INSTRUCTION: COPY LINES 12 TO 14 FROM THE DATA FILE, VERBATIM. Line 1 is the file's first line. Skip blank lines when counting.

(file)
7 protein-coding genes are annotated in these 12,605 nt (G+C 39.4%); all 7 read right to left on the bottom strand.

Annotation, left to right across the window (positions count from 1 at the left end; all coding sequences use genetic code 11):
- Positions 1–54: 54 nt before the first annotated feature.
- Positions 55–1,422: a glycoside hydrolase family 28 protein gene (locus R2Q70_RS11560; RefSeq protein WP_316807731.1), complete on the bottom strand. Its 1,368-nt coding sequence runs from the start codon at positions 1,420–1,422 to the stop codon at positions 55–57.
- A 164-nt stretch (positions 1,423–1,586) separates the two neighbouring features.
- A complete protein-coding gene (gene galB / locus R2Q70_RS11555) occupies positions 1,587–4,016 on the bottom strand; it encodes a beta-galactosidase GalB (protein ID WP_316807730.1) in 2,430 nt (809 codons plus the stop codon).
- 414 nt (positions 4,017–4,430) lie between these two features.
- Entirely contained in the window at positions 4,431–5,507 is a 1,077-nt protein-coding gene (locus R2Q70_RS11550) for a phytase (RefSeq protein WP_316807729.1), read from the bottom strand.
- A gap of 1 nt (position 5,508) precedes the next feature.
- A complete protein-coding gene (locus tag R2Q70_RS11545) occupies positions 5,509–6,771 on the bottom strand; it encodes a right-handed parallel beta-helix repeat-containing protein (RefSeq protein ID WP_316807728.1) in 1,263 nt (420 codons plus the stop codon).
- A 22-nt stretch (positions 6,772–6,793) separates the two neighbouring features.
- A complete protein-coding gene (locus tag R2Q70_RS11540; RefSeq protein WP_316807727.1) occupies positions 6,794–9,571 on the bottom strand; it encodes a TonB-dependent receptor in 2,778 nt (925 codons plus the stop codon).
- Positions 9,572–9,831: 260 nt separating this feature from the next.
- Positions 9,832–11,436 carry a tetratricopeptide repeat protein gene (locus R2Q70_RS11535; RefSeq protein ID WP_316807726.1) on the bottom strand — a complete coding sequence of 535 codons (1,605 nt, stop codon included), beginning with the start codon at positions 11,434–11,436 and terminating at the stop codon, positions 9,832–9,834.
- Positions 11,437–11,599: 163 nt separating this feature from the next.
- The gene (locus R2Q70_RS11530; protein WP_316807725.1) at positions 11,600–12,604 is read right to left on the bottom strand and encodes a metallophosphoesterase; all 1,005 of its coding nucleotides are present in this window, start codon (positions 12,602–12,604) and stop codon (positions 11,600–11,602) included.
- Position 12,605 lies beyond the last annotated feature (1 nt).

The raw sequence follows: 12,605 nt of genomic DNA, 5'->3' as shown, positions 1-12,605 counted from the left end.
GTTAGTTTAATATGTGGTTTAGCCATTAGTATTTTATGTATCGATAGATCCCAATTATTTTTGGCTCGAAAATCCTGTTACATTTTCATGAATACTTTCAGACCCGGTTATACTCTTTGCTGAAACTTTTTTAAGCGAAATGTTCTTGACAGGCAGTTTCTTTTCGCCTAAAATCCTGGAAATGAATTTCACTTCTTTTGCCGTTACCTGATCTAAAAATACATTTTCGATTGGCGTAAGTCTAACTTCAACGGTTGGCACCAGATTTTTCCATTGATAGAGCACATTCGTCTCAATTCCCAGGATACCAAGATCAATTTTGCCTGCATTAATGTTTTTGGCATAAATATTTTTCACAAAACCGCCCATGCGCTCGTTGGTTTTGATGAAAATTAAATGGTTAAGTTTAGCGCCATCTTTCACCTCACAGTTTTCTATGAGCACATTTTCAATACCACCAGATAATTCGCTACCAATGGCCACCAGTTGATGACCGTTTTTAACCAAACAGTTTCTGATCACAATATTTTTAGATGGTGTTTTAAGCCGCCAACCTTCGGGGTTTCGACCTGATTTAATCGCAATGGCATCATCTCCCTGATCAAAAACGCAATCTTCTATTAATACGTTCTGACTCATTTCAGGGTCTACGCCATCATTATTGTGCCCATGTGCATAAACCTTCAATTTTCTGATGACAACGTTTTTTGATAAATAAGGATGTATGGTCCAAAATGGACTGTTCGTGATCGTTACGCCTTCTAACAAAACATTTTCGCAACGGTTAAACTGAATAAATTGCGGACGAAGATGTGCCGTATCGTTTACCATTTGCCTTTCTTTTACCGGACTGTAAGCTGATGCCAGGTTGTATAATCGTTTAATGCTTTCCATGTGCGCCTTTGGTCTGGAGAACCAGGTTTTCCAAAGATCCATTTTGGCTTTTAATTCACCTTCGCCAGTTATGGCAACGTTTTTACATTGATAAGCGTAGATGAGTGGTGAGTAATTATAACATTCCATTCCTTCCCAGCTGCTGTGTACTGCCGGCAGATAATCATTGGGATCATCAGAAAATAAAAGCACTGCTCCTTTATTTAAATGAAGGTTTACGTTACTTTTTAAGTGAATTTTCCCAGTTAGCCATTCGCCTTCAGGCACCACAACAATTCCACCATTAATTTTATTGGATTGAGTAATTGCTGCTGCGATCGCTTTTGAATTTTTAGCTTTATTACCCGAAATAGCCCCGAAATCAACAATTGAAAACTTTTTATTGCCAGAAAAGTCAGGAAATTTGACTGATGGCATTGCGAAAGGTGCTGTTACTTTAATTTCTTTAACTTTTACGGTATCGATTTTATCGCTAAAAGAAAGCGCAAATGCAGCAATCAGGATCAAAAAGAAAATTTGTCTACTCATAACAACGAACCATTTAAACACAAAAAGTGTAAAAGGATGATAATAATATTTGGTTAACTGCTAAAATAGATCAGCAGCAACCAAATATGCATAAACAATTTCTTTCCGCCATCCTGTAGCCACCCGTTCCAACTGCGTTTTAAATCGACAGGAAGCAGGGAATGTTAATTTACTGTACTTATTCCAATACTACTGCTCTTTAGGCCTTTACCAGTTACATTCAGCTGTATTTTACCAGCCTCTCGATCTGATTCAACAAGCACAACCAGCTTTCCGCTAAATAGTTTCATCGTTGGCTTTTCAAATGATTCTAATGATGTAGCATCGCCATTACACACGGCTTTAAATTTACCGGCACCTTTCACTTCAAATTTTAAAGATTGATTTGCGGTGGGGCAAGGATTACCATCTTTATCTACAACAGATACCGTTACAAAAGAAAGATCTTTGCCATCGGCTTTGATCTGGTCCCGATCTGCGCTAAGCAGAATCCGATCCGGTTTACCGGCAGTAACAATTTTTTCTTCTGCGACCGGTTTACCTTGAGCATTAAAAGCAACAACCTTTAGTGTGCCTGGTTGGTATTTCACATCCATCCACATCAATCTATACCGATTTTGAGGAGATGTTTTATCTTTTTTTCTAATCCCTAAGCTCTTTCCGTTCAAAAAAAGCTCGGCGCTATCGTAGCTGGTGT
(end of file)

- A complete protein-coding gene (locus tag R2Q70_RS11540; RefSeq protein WP_316807727.1) occupies positions 6,794–9,571 on the bottom strand; it encodes a TonB-dependent receptor in 2,778 nt (925 codons plus the stop codon).
- Positions 9,572–9,831: 260 nt separating this feature from the next.
- Positions 9,832–11,436 carry a tetratricopeptide repeat protein gene (locus R2Q70_RS11535; RefSeq protein ID WP_316807726.1) on the bottom strand — a complete coding sequence of 535 codons (1,605 nt, stop codon included), beginning with the start codon at positions 11,434–11,436 and terminating at the stop codon, positions 9,832–9,834.